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The crypto industry has been riddled with scams and fraudulent activity over the years as scammers seek to take advantage of the high-profit margins that come with cryptocurrency.
Another scam involving Bitcoin ATMs has been unearthed in Canada as crypto users are urged to exercise caution in their dealings.
Bitcoin ATM scam
Targeting Bitcoin ATMs is a new scam in the crypto industry. The scammer(s) in Canada tried to defraud Bitcoin ATM users by placing a fake notice on the machine which stated that the ATM was malfunctioning.
The notice provides users with a QR code which they could supposedly use for the transfer of their funds. This QR code would have sent the funds to the scammer’s cryptocurrency account instead of the destination intended by the ATM user.
Winnipeg has 21 Bitcoin ATMs in it, and at least 2 ATMs had this notice posted on them.
The notice stated that the ATM’s software needed an upgrade and while this upgrade was in process, users should make use of the QR code.
Winnipeg’s police service says that there are no reported cases of loss of crypto funds due to this scam and they have issued out a warning to local crypto holders about the danger posed by the scam.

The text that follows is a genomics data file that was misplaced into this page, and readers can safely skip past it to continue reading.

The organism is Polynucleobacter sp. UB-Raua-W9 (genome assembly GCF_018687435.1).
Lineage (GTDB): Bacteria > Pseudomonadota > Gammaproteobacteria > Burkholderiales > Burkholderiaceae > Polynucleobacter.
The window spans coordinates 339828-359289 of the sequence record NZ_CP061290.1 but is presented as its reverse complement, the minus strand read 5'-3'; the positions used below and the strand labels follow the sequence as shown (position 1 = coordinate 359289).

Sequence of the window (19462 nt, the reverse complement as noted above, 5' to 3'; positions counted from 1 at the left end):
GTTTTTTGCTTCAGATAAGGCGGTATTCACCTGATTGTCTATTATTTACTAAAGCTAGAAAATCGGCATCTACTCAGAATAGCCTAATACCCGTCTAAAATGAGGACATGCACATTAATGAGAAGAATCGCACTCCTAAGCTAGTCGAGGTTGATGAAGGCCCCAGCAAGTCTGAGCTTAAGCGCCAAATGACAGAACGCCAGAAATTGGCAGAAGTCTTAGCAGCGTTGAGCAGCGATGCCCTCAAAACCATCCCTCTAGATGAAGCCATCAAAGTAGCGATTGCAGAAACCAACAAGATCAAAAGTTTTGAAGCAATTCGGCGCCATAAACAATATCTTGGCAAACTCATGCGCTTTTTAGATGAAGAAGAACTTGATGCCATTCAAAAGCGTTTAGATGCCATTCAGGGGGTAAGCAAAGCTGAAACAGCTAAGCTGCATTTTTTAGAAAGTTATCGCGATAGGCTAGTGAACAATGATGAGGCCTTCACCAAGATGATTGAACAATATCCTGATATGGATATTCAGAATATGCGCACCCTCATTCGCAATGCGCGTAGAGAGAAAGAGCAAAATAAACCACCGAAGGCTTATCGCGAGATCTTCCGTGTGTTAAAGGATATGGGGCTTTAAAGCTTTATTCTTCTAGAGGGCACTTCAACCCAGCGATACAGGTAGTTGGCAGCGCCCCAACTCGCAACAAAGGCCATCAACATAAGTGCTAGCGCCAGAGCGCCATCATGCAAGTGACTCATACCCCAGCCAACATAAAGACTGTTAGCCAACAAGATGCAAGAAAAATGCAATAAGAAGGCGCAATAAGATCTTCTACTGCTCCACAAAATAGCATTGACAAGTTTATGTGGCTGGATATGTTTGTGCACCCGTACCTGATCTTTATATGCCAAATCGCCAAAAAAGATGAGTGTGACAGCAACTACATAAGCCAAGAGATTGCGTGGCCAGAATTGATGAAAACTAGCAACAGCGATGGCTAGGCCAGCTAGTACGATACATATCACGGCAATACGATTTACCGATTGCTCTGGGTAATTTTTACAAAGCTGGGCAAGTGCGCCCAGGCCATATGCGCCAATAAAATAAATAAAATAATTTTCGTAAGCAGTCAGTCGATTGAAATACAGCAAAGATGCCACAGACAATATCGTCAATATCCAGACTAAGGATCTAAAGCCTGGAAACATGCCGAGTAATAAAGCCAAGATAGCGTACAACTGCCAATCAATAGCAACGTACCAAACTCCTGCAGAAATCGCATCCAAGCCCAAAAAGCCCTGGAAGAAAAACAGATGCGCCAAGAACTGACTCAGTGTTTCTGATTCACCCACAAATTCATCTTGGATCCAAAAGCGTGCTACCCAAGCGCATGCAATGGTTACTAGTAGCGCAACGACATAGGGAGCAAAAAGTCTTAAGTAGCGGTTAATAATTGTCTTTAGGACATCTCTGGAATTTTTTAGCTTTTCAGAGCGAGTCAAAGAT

Crypto scams on the rise
Many people who want to buy cryptocurrencies on the internet are faced with the dilemma of differentiating between the real deal and potential scams. The complex nature of cryptocurrencies and transactions executed using these digital assets makes it easy for scammers to target victims in the industry.
Cryptocurrencies are hard to track, and once they are in the scammer’s possession, it’s next to impossible for authorities or victims to follow the trail and recover the stolen loot.
Scammers are coming up with more advanced methodologies as they try to gain as much as they can through defrauding unsuspecting investors.
According to McAfee Labs, there has been a 29% rise in crypto related malware attacks in 2019. The report says that there is an increase in the use of software such as PsMiner and CookieMiner by scammers seeking to hijack crypto holdings.
It goes on to say that these campaigns are being used to secretly mine crypto assets on Apple platforms and Microsoft Windows platforms.
Crypto holders should exercise caution whenever they engage in any crypto related business. As the industry grows bigger, it is attracting more hackers and scammers.
There needs to be double verification of every aspect of possible trade and the entities involved before one releases their cryptocurrency to another account.